JC Sent the following question out to a few friends to see what their reactions were to Striker from Avengers Academy coming out of the closet last week.

“What’s your opinion on this? Not just the idea but the scene depicted (you can click on the comic pages to enlarge them and read the scene). Was it honest? Did it feel real or was it cliched, inaccurate or over-the-top preachy?”

First, from “Kaylee”

I think it’s okay! I like what Lightspeed has to say about it, about labels and how utterly useless they are. I think it’s the beginning of a good conversation.

Yeah! And I think it’s worth pointing out that she wasn’t OUTED, it wasn’t “you are gay/you are straight/you are bi.” You know? She doesn’t really seem to give him a definitive answer, just that people are people. She doesn’t directly say anything about her sexual preferences because people are people to her. I think that’s a pretty bomb ass attitude to present in the comic book world, where women are very traditionally under the male gaze and were sort of accessories (in a lot of cases) for a very long time. To have a female character express that she just loves who she loves (and that it’s not necessarily her male cohort) is kind of a gravity-defying thing.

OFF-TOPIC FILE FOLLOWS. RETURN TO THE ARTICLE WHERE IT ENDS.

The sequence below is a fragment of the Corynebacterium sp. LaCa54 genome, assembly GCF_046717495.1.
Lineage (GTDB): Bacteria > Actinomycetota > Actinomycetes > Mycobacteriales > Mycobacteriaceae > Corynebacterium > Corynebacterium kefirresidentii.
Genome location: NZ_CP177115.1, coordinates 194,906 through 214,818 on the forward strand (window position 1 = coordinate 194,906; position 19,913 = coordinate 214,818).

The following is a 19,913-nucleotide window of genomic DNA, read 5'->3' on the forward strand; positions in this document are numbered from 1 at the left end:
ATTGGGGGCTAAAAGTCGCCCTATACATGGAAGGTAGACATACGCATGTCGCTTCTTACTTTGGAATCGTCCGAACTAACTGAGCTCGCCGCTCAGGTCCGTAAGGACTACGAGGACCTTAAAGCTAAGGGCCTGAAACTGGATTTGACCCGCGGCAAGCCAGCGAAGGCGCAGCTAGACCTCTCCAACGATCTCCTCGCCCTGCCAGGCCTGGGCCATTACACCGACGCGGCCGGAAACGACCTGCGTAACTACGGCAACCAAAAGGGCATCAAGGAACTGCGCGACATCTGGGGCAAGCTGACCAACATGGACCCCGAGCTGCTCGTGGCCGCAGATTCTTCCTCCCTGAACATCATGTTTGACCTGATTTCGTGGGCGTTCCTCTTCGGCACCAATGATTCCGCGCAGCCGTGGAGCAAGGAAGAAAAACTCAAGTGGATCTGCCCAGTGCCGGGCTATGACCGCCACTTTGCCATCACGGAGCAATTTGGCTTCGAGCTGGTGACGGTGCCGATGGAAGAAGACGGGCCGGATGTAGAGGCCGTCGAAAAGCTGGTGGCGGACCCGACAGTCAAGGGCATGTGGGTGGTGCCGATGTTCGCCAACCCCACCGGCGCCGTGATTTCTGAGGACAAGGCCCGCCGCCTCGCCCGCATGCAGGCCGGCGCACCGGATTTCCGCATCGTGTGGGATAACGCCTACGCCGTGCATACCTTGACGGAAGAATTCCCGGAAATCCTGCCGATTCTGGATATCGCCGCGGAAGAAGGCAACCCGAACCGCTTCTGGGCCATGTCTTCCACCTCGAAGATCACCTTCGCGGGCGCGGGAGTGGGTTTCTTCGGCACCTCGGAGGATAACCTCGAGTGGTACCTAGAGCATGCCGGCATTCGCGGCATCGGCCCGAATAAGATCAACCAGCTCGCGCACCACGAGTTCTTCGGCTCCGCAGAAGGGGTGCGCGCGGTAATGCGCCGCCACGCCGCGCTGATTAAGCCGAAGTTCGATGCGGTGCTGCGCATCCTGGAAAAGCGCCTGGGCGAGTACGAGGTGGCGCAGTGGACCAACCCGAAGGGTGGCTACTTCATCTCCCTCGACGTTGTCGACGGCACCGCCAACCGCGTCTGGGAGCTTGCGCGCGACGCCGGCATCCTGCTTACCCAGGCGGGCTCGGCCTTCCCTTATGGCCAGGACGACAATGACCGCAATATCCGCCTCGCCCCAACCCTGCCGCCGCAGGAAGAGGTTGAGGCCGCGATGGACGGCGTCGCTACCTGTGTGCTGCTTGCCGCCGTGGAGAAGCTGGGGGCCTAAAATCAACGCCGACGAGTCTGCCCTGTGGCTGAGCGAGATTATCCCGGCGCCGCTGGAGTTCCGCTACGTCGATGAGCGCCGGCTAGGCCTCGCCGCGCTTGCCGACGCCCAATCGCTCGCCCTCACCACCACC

Then from Friend of the Show, Eric:

Dearest JC,

     Actually, I found it extremely real. Too often people are preached garbage about the origins of homosexuality, and told that it’s cause by anything from dropping a baby, an absent parent or sexual abuse.

    There, of course, is no correlation between any of these things and a person’s predetermined orientation, but like many heterosexual kids, some homosexual or bisexual kids are also abused by monstrous adults, which can create real problems for anyone’s personal identity. For many gay or bi kids, they are already under pressure, real or imagined, about how your family and friends will react when they find out – and the added complex that the figure in the comic faces is all too accurate of what real kids face. Did what happen to them as children make them into who they are today?

     I was thrilled to see the strip finish the way it did. It’s sometimes the most valuable thing in the world to have a friend who will help you realize that you are who you are, and not what someone made you become.

With Unconditional Love, Always,

    Eric E.

Avengers Origins